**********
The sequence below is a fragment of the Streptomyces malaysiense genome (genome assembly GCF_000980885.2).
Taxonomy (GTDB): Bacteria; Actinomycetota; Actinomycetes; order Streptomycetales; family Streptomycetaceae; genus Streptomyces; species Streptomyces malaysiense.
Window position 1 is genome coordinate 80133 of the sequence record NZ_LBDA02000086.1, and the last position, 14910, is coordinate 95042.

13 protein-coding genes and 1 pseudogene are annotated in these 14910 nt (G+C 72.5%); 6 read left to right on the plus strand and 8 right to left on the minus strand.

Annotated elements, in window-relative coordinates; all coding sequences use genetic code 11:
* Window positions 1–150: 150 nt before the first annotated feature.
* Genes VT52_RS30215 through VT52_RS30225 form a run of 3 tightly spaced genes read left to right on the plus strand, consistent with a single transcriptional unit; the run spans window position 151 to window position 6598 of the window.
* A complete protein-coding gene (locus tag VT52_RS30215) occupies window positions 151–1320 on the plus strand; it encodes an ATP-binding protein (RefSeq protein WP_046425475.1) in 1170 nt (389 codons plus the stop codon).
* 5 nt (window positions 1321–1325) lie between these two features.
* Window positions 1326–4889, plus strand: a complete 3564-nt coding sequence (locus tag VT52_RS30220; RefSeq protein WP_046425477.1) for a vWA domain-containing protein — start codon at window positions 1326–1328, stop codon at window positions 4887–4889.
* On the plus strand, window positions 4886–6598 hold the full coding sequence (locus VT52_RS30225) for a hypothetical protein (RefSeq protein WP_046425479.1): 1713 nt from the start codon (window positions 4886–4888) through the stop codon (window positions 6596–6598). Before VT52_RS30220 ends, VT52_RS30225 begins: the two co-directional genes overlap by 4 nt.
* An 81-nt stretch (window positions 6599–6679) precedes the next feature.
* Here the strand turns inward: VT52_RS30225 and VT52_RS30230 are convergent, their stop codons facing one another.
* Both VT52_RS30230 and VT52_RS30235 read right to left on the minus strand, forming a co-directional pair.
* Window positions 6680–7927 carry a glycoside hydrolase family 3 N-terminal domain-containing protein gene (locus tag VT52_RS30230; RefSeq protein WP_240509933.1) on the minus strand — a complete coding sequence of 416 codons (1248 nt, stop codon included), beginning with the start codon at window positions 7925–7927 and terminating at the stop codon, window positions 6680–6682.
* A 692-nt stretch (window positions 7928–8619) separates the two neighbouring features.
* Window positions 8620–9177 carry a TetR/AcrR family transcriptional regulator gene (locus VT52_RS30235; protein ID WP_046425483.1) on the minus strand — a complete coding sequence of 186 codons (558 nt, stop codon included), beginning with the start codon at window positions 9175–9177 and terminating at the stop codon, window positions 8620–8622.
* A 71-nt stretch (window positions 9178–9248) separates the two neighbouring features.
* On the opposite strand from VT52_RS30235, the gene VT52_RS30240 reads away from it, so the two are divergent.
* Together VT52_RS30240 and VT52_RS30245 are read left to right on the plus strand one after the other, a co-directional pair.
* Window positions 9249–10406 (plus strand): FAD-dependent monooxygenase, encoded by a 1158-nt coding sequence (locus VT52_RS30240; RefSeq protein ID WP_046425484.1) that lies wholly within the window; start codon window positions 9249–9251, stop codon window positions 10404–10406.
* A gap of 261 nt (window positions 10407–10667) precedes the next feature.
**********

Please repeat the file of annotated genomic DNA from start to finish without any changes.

The sequence below is a fragment of the Streptomyces malaysiense genome (genome assembly GCF_000980885.2).
Taxonomy (GTDB): Bacteria; Actinomycetota; Actinomycetes; order Streptomycetales; family Streptomycetaceae; genus Streptomyces; species Streptomyces malaysiense.
Window position 1 is genome coordinate 80133 of the sequence record NZ_LBDA02000086.1, and the last position, 14910, is coordinate 95042.

13 protein-coding genes and 1 pseudogene are annotated in these 14910 nt (G+C 72.5%); 6 read left to right on the plus strand and 8 right to left on the minus strand.

Annotated elements, in window-relative coordinates; all coding sequences use genetic code 11:
* Window positions 1–150: 150 nt before the first annotated feature.
* Genes VT52_RS30215 through VT52_RS30225 form a run of 3 tightly spaced genes read left to right on the plus strand, consistent with a single transcriptional unit; the run spans window position 151 to window position 6598 of the window.
* A complete protein-coding gene (locus tag VT52_RS30215) occupies window positions 151–1320 on the plus strand; it encodes an ATP-binding protein (RefSeq protein WP_046425475.1) in 1170 nt (389 codons plus the stop codon).
* 5 nt (window positions 1321–1325) lie between these two features.
* Window positions 1326–4889, plus strand: a complete 3564-nt coding sequence (locus tag VT52_RS30220; RefSeq protein WP_046425477.1) for a vWA domain-containing protein — start codon at window positions 1326–1328, stop codon at window positions 4887–4889.
* On the plus strand, window positions 4886–6598 hold the full coding sequence (locus VT52_RS30225) for a hypothetical protein (RefSeq protein WP_046425479.1): 1713 nt from the start codon (window positions 4886–4888) through the stop codon (window positions 6596–6598). Before VT52_RS30220 ends, VT52_RS30225 begins: the two co-directional genes overlap by 4 nt.
* An 81-nt stretch (window positions 6599–6679) precedes the next feature.
* Here the strand turns inward: VT52_RS30225 and VT52_RS30230 are convergent, their stop codons facing one another.
* Both VT52_RS30230 and VT52_RS30235 read right to left on the minus strand, forming a co-directional pair.
* Window positions 6680–7927 carry a glycoside hydrolase family 3 N-terminal domain-containing protein gene (locus tag VT52_RS30230; RefSeq protein WP_240509933.1) on the minus strand — a complete coding sequence of 416 codons (1248 nt, stop codon included), beginning with the start codon at window positions 7925–7927 and terminating at the stop codon, window positions 6680–6682.
* A 692-nt stretch (window positions 7928–8619) separates the two neighbouring features.
* Window positions 8620–9177 carry a TetR/AcrR family transcriptional regulator gene (locus VT52_RS30235; protein ID WP_046425483.1) on the minus strand — a complete coding sequence of 186 codons (558 nt, stop codon included), beginning with the start codon at window positions 9175–9177 and terminating at the stop codon, window positions 8620–8622.
* A 71-nt stretch (window positions 9178–9248) separates the two neighbouring features.
* On the opposite strand from VT52_RS30235, the gene VT52_RS30240 reads away from it, so the two are divergent.
* Together VT52_RS30240 and VT52_RS30245 are read left to right on the plus strand one after the other, a co-directional pair.
* Window positions 9249–10406 (plus strand): FAD-dependent monooxygenase, encoded by a 1158-nt coding sequence (locus VT52_RS30240; RefSeq protein ID WP_046425484.1) that lies wholly within the window; start codon window positions 9249–9251, stop codon window positions 10404–10406.
* A gap of 261 nt (window positions 10407–10667) precedes the next feature.